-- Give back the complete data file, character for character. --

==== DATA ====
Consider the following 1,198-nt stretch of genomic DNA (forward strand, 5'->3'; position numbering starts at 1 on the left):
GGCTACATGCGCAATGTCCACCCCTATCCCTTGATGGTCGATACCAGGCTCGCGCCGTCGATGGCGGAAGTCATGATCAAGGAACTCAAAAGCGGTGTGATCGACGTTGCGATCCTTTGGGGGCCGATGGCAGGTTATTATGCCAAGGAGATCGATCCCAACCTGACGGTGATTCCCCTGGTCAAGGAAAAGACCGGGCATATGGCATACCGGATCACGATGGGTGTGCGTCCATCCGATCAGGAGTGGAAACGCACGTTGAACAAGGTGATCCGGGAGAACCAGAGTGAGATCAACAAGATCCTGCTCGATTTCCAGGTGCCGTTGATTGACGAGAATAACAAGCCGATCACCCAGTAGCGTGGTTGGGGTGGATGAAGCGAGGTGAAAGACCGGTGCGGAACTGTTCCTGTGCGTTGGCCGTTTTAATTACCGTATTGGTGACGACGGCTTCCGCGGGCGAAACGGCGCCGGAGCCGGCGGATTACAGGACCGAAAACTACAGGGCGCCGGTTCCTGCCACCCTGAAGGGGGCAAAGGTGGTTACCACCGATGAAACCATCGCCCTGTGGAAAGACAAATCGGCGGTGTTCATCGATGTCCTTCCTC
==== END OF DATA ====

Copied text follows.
Consider the following 1,198-nt stretch of genomic DNA (forward strand, 5'->3'; position numbering starts at 1 on the left):
GGCTACATGCGCAATGTCCACCCCTATCCCTTGATGGTCGATACCAGGCTCGCGCCGTCGATGGCGGAAGTCATGATCAAGGAACTCAAAAGCGGTGTGATCGACGTTGCGATCCTTTGGGGGCCGATGGCAGGTTATTATGCCAAGGAGATCGATCCCAACCTGACGGTGATTCCCCTGGTCAAGGAAAAGACCGGGCATATGGCATACCGGATCACGATGGGTGTGCGTCCATCCGATCAGGAGTGGAAACGCACGTTGAACAAGGTGATCCGGGAGAACCAGAGTGAGATCAACAAGATCCTGCTCGATTTCCAGGTGCCGTTGATTGACGAGAATAACAAGCCGATCACCCAGTAGCGTGGTTGGGGTGGATGAAGCGAGGTGAAAGACCGGTGCGGAACTGTTCCTGTGCGTTGGCCGTTTTAATTACCGTATTGGTGACGACGGCTTCCGCGGGCGAAACGGCGCCGGAGCCGGCGGATTACAGGACCGAAAACTACAGGGCGCCGGTTCCTGCCACCCTGAAGGGGGCAAAGGTGGTTACCACCGATGAAACCATCGCCCTGTGGAAAGACAAATCGGCGGTGTTCATCGATGTCCTTCCTC